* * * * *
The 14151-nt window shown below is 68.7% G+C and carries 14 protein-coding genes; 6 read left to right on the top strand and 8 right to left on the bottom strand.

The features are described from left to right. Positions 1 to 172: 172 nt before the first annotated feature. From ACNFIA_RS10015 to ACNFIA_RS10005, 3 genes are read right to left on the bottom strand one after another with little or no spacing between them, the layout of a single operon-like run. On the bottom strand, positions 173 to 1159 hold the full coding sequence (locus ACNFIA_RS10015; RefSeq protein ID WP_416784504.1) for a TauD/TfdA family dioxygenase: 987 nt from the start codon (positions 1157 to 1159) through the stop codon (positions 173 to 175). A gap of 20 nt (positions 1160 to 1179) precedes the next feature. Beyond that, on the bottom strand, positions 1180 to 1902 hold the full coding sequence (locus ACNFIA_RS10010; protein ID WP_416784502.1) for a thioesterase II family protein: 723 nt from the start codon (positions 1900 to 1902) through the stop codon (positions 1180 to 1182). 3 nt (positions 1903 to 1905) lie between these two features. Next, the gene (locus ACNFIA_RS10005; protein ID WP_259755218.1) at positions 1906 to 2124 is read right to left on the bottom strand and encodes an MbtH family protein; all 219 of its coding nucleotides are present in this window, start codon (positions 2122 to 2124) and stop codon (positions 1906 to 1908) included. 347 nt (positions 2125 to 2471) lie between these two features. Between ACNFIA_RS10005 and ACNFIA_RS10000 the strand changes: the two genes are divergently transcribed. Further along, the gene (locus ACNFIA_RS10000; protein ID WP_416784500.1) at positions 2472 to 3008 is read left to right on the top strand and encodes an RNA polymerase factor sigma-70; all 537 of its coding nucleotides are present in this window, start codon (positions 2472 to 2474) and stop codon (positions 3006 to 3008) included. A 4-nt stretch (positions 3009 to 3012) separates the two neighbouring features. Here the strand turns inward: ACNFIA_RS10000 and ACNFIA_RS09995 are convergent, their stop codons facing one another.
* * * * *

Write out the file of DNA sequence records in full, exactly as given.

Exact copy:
The 14151-nt window shown below is 68.7% G+C and carries 14 protein-coding genes; 6 read left to right on the top strand and 8 right to left on the bottom strand.

The features are described from left to right. Positions 1 to 172: 172 nt before the first annotated feature. From ACNFIA_RS10015 to ACNFIA_RS10005, 3 genes are read right to left on the bottom strand one after another with little or no spacing between them, the layout of a single operon-like run. On the bottom strand, positions 173 to 1159 hold the full coding sequence (locus ACNFIA_RS10015; RefSeq protein ID WP_416784504.1) for a TauD/TfdA family dioxygenase: 987 nt from the start codon (positions 1157 to 1159) through the stop codon (positions 173 to 175). A gap of 20 nt (positions 1160 to 1179) precedes the next feature. Beyond that, on the bottom strand, positions 1180 to 1902 hold the full coding sequence (locus ACNFIA_RS10010; protein ID WP_416784502.1) for a thioesterase II family protein: 723 nt from the start codon (positions 1900 to 1902) through the stop codon (positions 1180 to 1182). 3 nt (positions 1903 to 1905) lie between these two features. Next, the gene (locus ACNFIA_RS10005; protein ID WP_259755218.1) at positions 1906 to 2124 is read right to left on the bottom strand and encodes an MbtH family protein; all 219 of its coding nucleotides are present in this window, start codon (positions 2122 to 2124) and stop codon (positions 1906 to 1908) included. 347 nt (positions 2125 to 2471) lie between these two features. Between ACNFIA_RS10005 and ACNFIA_RS10000 the strand changes: the two genes are divergently transcribed. Further along, the gene (locus ACNFIA_RS10000; protein ID WP_416784500.1) at positions 2472 to 3008 is read left to right on the top strand and encodes an RNA polymerase factor sigma-70; all 537 of its coding nucleotides are present in this window, start codon (positions 2472 to 2474) and stop codon (positions 3006 to 3008) included. A 4-nt stretch (positions 3009 to 3012) separates the two neighbouring features. Here the strand turns inward: ACNFIA_RS10000 and ACNFIA_RS09995 are convergent, their stop codons facing one another.